Tim, I know you’ve done a lot of work with federally qualified health centers. Can you tell us a little bit about FQHC’s and how these organizations will benefit from managed Medicaid?
Sure. FQHC’s or federally qualified healthcare centers are obligated to care for all patients regardless of their insurance status or ability to pay. They’re only like one out of three providers like that. I think they’re the jails and the public’s health services, so Indian tribal and so there’s very few organizations like them. They have been seen as desirable for Medicaid patients because they have to treat anybody that comes in. Medicaid’s always been considered a good payer. It’s not like they’re a private practice that restricts the number of Medicaid patients they’ll see. Hence, Medicaid expansion not only offers FQHCS the prospect of serving additional patients under expansion, but it also converts people that are being seen for free as a paying patient and it improves their revenue situation.
And how will this expansion improve the Health Equity in our communities and enhance the efforts of the community health worker and social workers?
Yeah, equity is a is a big part of, you know certainly the FQHCS, but anybody serving in marginalized communities, equity and medical research is really an exciting area for me. We were fortunate to have a medical diagnosis for our own child because of because of DNA testing. And that helped her qualify for compassion allowances, which were a way to quickly benefit, you know, identify diseases and other medical conditions that by definition meet Social Security standards for disability benefits. Yet today I’m working with people who are being prescribed drugs which have never yet been tested on folks like themselves. And that’s just hard for me to believe in this day and age. If we’re getting more diverse populations to participate in clinical trials as a goal, then asking the providers serving within historically disinvested communities seems to be the pathway for that enrollment. And those providers will benefit by leveraging community health workers, social workers, people who are lifted out of those communities themselves to be part of that change.
And do you think that Medicaid, will do what it’s supposed to be doing, such as enhancing public health efforts and identifying and addressing social determinants of health to improve the health of the enrollees?
Yeah, I love some of the ideas articulated, especially under Healthy Opportunity Pilots. North Carolina’s current 1115 waiver expires on October 31st of this year and NCDHHS has already requested the ability to expand the three healthy Opportunity Pilots statewide and so that’s great and be a huge step in the right direction. There are also some waiver benefits in targeting Justice involved or LTSS long term services and supports. My perspective is that we built up Medicaid to care for new constituent groups like the working poor and ambulatory folks who will be able to benefit in the state’s investment and the basic infrastructure that Medicaid provides. Although that’s not who Medicaid was initially designed to treat. And I remain critical of the programs that we frequently read about in the paper, be it mental health, foster care, IDD. And so, I wanted to mention that. But facilitating SDOH interventions for better individual outcomes doesn’t fall on healthcare alone. Healthcare can contribute and lead, especially when we’re addressing social health needs. Yet when you use the term public health, it’s important to understand there’s other people with aspects to take care of like clean water, limiting the spread of communicable diseases, various regulatory inspections from restaurants to tattoo parlors. And so there are everybody has a role including various community led organizations and they play an important role as does local employers and city leaders.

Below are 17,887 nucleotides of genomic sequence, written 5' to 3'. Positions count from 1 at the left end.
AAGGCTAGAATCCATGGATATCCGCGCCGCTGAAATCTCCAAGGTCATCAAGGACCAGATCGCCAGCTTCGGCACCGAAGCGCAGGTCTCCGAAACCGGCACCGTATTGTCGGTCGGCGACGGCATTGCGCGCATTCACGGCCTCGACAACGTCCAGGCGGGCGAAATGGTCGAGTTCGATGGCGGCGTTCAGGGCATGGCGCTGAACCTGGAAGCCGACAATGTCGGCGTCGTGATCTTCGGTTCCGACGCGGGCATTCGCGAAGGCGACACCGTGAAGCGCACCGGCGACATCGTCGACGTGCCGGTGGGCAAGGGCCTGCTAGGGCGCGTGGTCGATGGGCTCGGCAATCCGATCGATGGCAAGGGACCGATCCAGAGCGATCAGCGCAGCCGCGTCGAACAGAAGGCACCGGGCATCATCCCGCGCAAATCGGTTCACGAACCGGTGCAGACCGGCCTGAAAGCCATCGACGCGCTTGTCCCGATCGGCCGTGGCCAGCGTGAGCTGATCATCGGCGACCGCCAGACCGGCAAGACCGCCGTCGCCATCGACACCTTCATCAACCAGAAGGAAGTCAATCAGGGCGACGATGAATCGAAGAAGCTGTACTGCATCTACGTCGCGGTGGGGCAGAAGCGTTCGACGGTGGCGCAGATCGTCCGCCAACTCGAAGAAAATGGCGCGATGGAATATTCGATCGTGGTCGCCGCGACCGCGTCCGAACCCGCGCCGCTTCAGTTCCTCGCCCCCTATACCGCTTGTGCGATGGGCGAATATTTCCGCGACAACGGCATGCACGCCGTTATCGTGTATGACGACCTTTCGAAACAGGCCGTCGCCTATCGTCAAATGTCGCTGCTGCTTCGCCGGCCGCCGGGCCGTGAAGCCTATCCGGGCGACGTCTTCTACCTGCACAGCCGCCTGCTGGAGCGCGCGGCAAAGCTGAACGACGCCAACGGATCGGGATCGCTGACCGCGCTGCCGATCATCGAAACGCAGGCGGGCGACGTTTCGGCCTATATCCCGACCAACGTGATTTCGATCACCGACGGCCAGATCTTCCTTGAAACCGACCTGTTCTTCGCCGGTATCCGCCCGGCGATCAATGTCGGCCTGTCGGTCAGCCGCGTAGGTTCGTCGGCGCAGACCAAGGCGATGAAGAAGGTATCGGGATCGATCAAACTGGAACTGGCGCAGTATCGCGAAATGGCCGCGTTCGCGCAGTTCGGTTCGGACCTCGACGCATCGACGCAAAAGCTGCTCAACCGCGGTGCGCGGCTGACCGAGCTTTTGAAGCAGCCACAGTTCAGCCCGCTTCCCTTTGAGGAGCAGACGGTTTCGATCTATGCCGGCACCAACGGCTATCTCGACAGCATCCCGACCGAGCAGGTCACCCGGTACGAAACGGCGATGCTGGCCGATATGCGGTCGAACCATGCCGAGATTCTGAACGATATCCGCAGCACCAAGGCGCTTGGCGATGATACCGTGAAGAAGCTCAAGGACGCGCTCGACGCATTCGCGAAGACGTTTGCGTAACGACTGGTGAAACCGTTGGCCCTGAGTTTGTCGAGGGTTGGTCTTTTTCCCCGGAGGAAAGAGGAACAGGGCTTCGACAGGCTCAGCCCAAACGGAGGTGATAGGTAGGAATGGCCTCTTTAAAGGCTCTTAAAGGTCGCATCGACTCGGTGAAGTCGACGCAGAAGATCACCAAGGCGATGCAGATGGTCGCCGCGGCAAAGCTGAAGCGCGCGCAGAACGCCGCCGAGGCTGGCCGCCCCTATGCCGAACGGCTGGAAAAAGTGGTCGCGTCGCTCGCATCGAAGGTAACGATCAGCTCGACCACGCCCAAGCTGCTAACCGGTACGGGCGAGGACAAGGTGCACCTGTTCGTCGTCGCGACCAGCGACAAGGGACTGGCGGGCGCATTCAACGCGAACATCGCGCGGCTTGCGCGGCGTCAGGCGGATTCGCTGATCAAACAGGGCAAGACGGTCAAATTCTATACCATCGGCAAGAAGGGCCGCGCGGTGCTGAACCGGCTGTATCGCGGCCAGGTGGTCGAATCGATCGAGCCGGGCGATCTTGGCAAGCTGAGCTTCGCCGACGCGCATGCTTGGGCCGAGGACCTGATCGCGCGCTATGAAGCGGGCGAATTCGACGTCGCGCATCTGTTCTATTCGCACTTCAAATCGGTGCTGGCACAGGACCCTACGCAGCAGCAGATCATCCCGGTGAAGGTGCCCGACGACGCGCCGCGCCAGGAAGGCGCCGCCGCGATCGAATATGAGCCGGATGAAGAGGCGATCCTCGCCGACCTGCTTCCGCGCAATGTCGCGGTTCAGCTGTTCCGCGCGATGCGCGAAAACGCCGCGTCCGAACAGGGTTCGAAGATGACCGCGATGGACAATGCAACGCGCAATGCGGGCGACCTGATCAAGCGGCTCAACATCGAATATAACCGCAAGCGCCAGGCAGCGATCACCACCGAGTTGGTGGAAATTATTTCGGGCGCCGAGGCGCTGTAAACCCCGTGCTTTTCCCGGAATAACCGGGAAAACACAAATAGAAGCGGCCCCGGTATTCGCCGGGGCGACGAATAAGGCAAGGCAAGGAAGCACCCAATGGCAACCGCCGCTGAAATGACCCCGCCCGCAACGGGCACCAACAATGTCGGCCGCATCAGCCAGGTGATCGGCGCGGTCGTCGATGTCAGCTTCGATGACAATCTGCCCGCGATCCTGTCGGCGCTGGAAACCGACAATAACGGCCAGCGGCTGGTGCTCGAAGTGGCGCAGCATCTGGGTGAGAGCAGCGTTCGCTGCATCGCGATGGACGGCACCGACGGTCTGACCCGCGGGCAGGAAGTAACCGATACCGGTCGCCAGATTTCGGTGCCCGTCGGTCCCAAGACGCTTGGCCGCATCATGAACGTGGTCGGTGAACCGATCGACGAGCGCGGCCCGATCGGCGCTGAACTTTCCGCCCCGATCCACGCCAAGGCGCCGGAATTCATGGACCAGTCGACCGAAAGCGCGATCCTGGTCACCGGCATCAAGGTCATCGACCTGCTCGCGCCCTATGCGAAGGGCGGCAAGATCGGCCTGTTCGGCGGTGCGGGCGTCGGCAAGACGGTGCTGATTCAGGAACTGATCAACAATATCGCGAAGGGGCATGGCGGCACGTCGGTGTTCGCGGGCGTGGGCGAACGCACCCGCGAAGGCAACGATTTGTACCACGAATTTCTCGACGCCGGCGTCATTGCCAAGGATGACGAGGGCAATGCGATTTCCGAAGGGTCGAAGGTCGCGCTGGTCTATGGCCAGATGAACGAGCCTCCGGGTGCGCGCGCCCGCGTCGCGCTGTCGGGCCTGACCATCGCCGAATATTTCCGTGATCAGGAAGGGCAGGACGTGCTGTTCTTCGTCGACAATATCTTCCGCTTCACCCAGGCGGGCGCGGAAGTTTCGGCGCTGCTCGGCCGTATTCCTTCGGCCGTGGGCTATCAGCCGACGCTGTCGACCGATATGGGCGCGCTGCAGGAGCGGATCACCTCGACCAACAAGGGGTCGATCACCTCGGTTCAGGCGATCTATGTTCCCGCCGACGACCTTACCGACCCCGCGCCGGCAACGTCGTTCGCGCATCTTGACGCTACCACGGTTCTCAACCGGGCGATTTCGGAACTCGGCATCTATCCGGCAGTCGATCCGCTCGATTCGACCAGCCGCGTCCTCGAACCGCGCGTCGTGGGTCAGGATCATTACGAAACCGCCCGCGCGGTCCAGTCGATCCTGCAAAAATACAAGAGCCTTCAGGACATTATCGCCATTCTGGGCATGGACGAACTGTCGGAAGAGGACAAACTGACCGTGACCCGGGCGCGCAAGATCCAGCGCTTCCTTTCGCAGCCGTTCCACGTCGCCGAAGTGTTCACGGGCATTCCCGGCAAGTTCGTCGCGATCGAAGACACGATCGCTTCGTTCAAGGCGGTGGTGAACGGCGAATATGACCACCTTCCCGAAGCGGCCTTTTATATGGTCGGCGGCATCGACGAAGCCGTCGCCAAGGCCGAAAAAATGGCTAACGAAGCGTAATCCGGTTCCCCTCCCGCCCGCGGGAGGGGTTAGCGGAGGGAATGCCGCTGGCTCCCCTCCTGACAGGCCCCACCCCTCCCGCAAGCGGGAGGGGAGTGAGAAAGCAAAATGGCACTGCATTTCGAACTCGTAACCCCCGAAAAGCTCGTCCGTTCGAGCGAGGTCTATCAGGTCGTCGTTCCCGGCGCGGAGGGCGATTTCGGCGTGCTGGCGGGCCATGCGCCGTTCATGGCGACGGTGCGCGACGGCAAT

Can you describe for us what Medicaid was originally designed for? Who that population is?
Yeah, you know a large majority of them are people that don’t have means, right. And so that becomes seniors in nursing homes And so they can’t provide for long term care. And so, Medicaid steps in and pays for the long-term care. And there are other populations like our daughter that will be historically, or you know, over their life, they’re not able to get out of the season I mentioned. It’s not like they, they come on Medicaid when they’re pregnant and then after they have a successful delivery, they move off when they get back in the workforce or you know, and another means of coverage. And so, Medicaid, the way I see it, leverages its overall infrastructure to serve what we call the working poor or you know, people that qualified under the Affordable Care Act up to 138% of federal poverty level. And that’s great. That’s an apparatus that we can bolt on. But Medicaid really exists to take care of the people that have no other means of having their care taken.